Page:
Sons of Anarchy 7.02 Review: “Toil and Toll”

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One of the problems Sons of Anarchy runs into is that its often trying to tell a four-hour story in the span of thirteen, stretching stories out beyond their credibility, creating story structures so complex and intricate, only a slight of hand or conveniently hidden plot twist can get them out of it. Often, all this time-wasting comes at the credibility of its characters, people who harp off at the mouth about their ideals (remember when Jax wanted something better for his children?) but only seem to act to protect them in Big Moments – and all throughout “Toil and Toll”, I found it hard to match up the words I’ve heard and the actions I’m seeing.

Take Bobby, for example: why the hell is he on board with this plan to exterminate every Asian gangster from Oakland to Stockton (because as you’ve noticed, there’s never more than one gang per race on this show), along with the rest of the Sons? In fact, why is Jax so ready to take down Lin’s entire organization? Are we really supposed to believe our shaggy protagonist believes his mother’s terribly-thought-out lie about Lin arranging for Tara to be brutally murdered (“their beef runs deep enough”, she tells Juice… It does? Since when?), and that Jax really thinks this idea is going to work, all while precariously trying to establish a new gang hierarchy in the gun trade (which the Asians aren’t in anyway, trading their guns for heroin on a regular basis)?

If one takes a single step back and objectively observes the behavior of each character, almost none of them make sense. It seems they’ve all been pushed to the extremes of their character: Happy’s doing a Breaking Bad impression with a smirk on his face (and a gangster’s head in a classy, racist delivery box), Jax is smoking non-stop, and it seems Tig has mentioned rape, being raped, or gay sex in every scene he’s been in for the first two episodes. Like Jax’s plan to senselessly murder every “slant” (Chibs’ words, not mine) associated with Lin, there’s no logic in how Sutter and company are turning it up to 11 for the Final Season.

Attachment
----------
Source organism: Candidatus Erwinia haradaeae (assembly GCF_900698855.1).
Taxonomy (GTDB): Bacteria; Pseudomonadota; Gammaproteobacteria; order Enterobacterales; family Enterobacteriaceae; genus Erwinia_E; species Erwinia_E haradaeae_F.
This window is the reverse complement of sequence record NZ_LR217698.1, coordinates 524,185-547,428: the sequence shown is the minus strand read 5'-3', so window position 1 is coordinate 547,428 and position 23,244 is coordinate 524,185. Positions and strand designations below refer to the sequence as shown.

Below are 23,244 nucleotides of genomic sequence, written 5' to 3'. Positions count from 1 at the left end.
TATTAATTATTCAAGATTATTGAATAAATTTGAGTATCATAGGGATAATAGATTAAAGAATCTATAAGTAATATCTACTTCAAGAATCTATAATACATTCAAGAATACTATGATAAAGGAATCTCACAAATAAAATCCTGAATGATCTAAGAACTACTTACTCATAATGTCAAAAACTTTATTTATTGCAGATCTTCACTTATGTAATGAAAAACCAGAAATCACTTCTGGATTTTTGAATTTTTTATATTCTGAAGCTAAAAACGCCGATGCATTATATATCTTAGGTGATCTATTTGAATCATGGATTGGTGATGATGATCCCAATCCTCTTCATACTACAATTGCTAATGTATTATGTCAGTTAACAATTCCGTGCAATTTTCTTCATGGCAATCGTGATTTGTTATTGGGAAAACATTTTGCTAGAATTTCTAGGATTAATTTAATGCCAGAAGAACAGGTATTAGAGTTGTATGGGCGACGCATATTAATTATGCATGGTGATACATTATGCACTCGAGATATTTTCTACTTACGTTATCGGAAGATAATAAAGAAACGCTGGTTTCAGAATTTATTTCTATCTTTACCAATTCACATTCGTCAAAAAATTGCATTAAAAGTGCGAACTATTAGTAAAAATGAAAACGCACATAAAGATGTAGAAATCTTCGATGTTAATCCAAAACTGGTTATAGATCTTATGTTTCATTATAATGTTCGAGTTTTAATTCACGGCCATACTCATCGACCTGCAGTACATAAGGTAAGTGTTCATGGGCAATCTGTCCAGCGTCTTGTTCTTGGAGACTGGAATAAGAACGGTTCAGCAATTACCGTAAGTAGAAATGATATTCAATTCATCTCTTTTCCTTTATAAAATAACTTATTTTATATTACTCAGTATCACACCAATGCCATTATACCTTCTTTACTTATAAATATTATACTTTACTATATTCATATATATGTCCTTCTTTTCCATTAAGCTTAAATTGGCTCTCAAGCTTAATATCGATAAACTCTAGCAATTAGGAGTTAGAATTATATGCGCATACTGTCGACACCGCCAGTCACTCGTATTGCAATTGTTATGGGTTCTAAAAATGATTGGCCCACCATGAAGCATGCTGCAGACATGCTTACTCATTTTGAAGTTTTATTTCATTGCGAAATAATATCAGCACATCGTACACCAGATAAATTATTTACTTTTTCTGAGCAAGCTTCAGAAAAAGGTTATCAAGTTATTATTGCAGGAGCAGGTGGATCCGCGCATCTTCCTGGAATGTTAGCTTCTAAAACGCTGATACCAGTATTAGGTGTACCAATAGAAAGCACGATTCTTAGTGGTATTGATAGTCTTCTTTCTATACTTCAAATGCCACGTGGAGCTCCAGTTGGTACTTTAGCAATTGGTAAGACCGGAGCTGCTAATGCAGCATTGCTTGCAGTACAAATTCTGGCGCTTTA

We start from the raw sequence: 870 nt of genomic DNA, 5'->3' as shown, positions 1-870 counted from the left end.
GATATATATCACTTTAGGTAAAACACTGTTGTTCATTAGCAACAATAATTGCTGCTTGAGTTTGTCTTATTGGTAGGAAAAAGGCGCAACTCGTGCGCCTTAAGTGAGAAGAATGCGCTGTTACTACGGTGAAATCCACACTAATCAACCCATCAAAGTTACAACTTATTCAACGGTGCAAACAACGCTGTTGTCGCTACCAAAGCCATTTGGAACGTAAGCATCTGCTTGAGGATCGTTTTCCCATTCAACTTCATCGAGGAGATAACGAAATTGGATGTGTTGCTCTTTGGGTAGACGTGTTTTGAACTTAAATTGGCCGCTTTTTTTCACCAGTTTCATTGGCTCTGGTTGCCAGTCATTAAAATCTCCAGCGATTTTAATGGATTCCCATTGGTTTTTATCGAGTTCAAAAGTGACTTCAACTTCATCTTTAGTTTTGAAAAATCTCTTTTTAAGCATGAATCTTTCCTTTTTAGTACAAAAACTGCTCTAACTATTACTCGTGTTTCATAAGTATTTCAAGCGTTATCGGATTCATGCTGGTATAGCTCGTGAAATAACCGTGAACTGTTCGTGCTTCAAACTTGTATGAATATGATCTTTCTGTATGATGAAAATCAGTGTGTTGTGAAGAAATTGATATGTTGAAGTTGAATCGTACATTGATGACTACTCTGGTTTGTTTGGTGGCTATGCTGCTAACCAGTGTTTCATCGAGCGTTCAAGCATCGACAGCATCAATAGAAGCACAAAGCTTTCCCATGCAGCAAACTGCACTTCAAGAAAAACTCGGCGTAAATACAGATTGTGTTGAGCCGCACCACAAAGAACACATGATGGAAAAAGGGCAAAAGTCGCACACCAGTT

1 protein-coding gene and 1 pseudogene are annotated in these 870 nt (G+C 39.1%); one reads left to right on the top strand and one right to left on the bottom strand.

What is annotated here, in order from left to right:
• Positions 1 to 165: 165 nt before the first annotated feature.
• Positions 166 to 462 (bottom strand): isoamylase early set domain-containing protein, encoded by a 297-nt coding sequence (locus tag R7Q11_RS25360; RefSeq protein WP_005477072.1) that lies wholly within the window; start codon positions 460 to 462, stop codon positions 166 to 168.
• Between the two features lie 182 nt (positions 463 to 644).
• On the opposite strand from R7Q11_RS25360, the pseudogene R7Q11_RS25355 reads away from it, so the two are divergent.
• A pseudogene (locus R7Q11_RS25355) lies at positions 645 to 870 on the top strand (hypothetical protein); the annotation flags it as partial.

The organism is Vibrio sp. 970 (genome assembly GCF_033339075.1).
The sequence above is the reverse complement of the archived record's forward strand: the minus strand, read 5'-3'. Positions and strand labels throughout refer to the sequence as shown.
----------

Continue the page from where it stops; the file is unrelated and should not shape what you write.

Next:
And with nothing but the backroads gang execution for “Toil and Toll” to explore, the episode feels hollow. I don’t feel much for Gemma tearing up over pictures of dead Tara: it’s too late for the show to gather empathy for her, wasting time with her telling Abel that Tara was an angel (I don’t want to bang the ol’ “child actors” drum, but that kid’s line readings are unintelligible) and crying in Unser’s depressing trailer (by the way; Unser’s a cop again and he still has cancer, so look for him to die sooner rather than later… he doesn’t want “to see anymore death”, and I’m sure Jax will help him on that journey real soon). It’s impossible to make me feel sorry for her, after the years of manipulation she’s put everyone through (decades, if we go back to John Teller’s life) and the current gang war she’s starting over her inability to come clean with her psychotic ways.

If anything, “Toil and Toll” just reminds us that Jax and Gemma are borne from the same unstable, murderous cloth: and while I don’t think that’s the point of Sons of Anarchy, there’s at least some narrative symmetry found in their mindless, endlessly short-sighted behavior. The one place that kind of symmetry does work however, is with Wendy and Nero: their car ride was the best scene Sons of Anarchy has done in years – yes, I mean that, years. Relaxed and free of having to serve as plot points for a moment, Wendy and Nero driving to the pre-k she wants to put Abel into was a wonderful little scene, a beacon of Wendy’s growth since the pilot, for the first time her character finding a connection among a group of people that just want to hate her for her past mistakes (she even references her old junkie self from season one; she’s literally the only character who has matured on this show! At all!).

It was the rare moment of cathartic release for Sons of Anarchy, letting two people enjoy a smile together, instead of the dour, sunglass wearing frowns constantly filling up the screen in the first two episodes. But then it’s back to its own idiocy, reminding us once again that Juice is an idiot and doesn’t deserve to live through anything (WHY WOULD HE NOT LEAVE CHARMING – and why did he drive down Main Street when he thought he was going to?), Unser’s going to die, by cancer or by bullet – and pounding home the fact over and over that Jax’s plan to take down Lin is going to fail miserably. But we know all this already: “Toil and Toll” takes all 52 minutes to remind us of this stuff, a depressingly rote, repetitive hour that already feels like the show’s running out of meaningful story to tell. Then again, maybe I’m the only one who hasn’t been numbed by Sons‘ musical montage and obsession with constant, “gritty” violence: “Toil and Toll” just feels more of the same, with the small added boost that this is the end, so we won’t have to sit through these same rhythms again for another season.

[Photo via FX]

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